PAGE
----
The Price of Success. Researchers from the University of California at San Francisco have developed a mathematical model showing that drug resistance in some HIV-infected individuals to highly active antiretroviral therapy (HAART) could lead to large increases in HIV incidence in the future. Sally Blower and others found that if the incidence in San Francisco of drug resistance in HIV among homosexual men is equal to levels seen in clinical trials, then the HIV incidence in the city will decrease by 20 percent in the next 10 years. Additionally, if risky sexual activity among homosexual men in the city falls by half, then the HIV incidence will decrease by 50 percent. However, if 90 percent of homosexual men in San Francisco take HAART and adherence is worse than seen in clinical trials, the HIV rate will increase 15 percent over the next 10 years, according to Blower's model. Blower notes that one way to avoid this scenario is to expand the strict policy of monitoring patients used in clinical trials to all HIV-positive patients. Drug companies are also trying to increase adherence by simplifying regimens.
How Compliant Are Patients on HAART? In a recent study of HAART in HIV-infected individuals, frequent use of stimulant nonrecreational drugs was most strongly associated with noncompliance. Led by Dr. J.C. Walsh of the Imperial College in London, researchers analyzed data from 179 patients on triple- or quadruple-drug therapy. Just over half the patients were taking the medication twice daily, with 49 percent taking medication three times per day. Patients took an average of 18.4 pills a day. While mean adherence rates were 95 percent according to self-reported data, 21 percent of patients took 80 percent of their medications or less. Fifty-two percent of patients reported full adherence in the prior month, and about one-third said they had never missed a dose. A total of 83 percent of respondents reported taking most of their medications on time.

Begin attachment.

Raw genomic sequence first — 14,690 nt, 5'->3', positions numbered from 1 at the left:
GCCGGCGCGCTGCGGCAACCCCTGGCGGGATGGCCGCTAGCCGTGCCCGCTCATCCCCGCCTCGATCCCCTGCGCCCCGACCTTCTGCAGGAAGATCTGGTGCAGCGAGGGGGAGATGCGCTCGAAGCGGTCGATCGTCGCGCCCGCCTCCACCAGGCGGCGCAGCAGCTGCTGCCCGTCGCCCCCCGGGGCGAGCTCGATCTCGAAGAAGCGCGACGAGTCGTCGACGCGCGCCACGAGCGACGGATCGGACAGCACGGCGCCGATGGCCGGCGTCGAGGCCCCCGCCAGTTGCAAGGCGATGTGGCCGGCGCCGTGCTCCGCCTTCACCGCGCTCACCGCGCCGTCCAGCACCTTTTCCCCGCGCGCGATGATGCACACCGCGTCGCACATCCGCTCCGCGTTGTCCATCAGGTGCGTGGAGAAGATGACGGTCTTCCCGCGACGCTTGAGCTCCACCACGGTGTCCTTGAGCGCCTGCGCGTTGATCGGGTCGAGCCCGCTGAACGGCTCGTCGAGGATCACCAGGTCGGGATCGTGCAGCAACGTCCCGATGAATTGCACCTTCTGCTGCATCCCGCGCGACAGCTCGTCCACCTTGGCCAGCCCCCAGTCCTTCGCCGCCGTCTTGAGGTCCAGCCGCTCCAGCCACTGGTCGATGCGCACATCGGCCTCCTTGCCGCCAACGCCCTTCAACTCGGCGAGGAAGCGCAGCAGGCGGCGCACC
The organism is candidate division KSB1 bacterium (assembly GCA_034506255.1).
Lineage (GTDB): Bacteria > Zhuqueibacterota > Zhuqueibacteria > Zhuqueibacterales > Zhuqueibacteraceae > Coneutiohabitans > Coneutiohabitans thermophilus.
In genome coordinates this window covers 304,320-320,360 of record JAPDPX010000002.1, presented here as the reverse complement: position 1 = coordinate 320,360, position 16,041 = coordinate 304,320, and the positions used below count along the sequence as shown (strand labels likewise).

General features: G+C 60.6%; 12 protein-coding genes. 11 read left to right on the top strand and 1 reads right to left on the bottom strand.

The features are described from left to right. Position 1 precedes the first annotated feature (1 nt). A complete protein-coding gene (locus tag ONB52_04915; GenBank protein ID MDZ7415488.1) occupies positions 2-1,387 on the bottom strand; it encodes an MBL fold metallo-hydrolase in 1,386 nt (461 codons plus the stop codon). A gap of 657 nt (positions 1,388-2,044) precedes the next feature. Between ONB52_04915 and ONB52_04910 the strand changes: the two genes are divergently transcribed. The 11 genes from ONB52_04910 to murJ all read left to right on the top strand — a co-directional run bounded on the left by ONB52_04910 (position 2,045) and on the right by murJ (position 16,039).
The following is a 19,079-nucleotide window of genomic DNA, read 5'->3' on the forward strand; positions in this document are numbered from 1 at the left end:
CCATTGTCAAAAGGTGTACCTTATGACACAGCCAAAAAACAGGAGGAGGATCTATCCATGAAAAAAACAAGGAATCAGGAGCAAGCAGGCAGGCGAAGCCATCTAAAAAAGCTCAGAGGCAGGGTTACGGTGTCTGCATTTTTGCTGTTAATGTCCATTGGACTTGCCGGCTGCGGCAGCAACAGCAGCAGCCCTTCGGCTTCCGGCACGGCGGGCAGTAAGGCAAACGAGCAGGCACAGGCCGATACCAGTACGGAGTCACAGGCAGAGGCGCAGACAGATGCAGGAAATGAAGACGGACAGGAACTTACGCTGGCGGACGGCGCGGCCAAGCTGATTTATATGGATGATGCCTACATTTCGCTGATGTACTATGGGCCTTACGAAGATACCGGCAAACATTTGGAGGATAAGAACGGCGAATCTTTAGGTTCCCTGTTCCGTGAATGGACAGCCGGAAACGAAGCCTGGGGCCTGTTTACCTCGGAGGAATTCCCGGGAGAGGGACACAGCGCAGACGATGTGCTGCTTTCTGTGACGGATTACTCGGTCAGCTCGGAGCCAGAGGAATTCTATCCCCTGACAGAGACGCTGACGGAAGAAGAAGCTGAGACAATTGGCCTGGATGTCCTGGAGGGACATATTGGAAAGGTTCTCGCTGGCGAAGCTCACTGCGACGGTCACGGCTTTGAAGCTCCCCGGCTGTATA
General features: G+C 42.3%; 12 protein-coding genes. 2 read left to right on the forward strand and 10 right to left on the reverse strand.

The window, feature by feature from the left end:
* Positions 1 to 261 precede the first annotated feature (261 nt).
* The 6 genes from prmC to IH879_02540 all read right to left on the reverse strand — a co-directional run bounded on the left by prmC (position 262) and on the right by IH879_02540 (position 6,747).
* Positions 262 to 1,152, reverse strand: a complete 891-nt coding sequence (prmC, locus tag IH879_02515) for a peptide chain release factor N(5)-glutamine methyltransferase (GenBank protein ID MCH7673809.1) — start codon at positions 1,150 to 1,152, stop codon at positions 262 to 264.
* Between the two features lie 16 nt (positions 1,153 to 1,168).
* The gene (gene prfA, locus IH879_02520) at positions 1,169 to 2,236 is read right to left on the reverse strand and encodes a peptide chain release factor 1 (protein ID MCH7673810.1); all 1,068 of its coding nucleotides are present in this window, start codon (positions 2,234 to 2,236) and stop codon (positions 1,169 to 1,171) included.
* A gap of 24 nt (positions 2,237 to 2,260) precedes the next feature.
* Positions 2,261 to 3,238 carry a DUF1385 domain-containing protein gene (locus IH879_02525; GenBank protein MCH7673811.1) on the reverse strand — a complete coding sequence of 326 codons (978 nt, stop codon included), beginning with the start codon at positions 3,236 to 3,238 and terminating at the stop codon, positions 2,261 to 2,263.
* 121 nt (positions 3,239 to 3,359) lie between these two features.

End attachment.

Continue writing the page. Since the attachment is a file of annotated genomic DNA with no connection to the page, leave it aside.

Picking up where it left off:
Women's Advances Slowed, Forum Told. At a United Nations population conference on Monday, February 8, AIDS prevention was made a top priority. The Hague Forum, which includes delegates from 180 nations worldwide, is the first key follow-up to the 1994 Cairo conference, in which it was declared that empowering women and contributing to their reproductive health could help stem population growth. On Monday, February 8, UNAIDS head Peter Piot noted that the AIDS epidemic is obstructing progress in increasing women's health care. Piot explained that with 16,000 new HIV infections each day -- a figure two times that reported in 1994 -- AIDS could possibly eliminate any gains made since the Cairo conference.
US to Give HIV Drug Fast-Track Review. Trimeris Inc. has received fast-track status from the Food and Drug Administration for its new fusion inhibitor, T-20. The drug is designed to inhibit the entry of HIV into the cell, while protease inhibitors and reverse transcriptase inhibitors target HIV after it has entered the cells. Trimeris, which will present a preliminary report of Phase II trials of 78 patients at the Sixth Conference of Retroviruses and Opportunistic Infections in Chicago, noted that earlier research has shown the drug to be effective against HIV.
New Drugs May Lessen HIV Rate of Infection. A number of researchers believe that anti-HIV drugs may reduce viral transmission by cutting viral levels in blood, semen and vaginal secretions, thereby decreasing the number of new infections. However, the number of new infections has not yet significantly changed, with about 40,000 people in the United States contracting the virus annually. Speaking at the Sixth Conference on Retroviruses and Opportunistic Infections in Chicago on February 3, the CDC's Jonathan Kaplan said that while the drugs likely reduce infectiousness, "we're probably not seeing a significant impact yet." He added that only about half of the HIV-infected people in the United States receive drug treatment and that they may have higher risk factors for the transmission of HIV, including needle sharing or risky sex. Additionally, some data indicate that treated individuals are increasingly undertaking high-risk behavior, such as ignoring safe sex measures and engaging in sex with many partners. These factors could offset any benefit in transmission reduction that would normally be seen from the drug therapy. Kaplan reminds that there is no guarantee that low viral levels guarantee reduced transmission risk.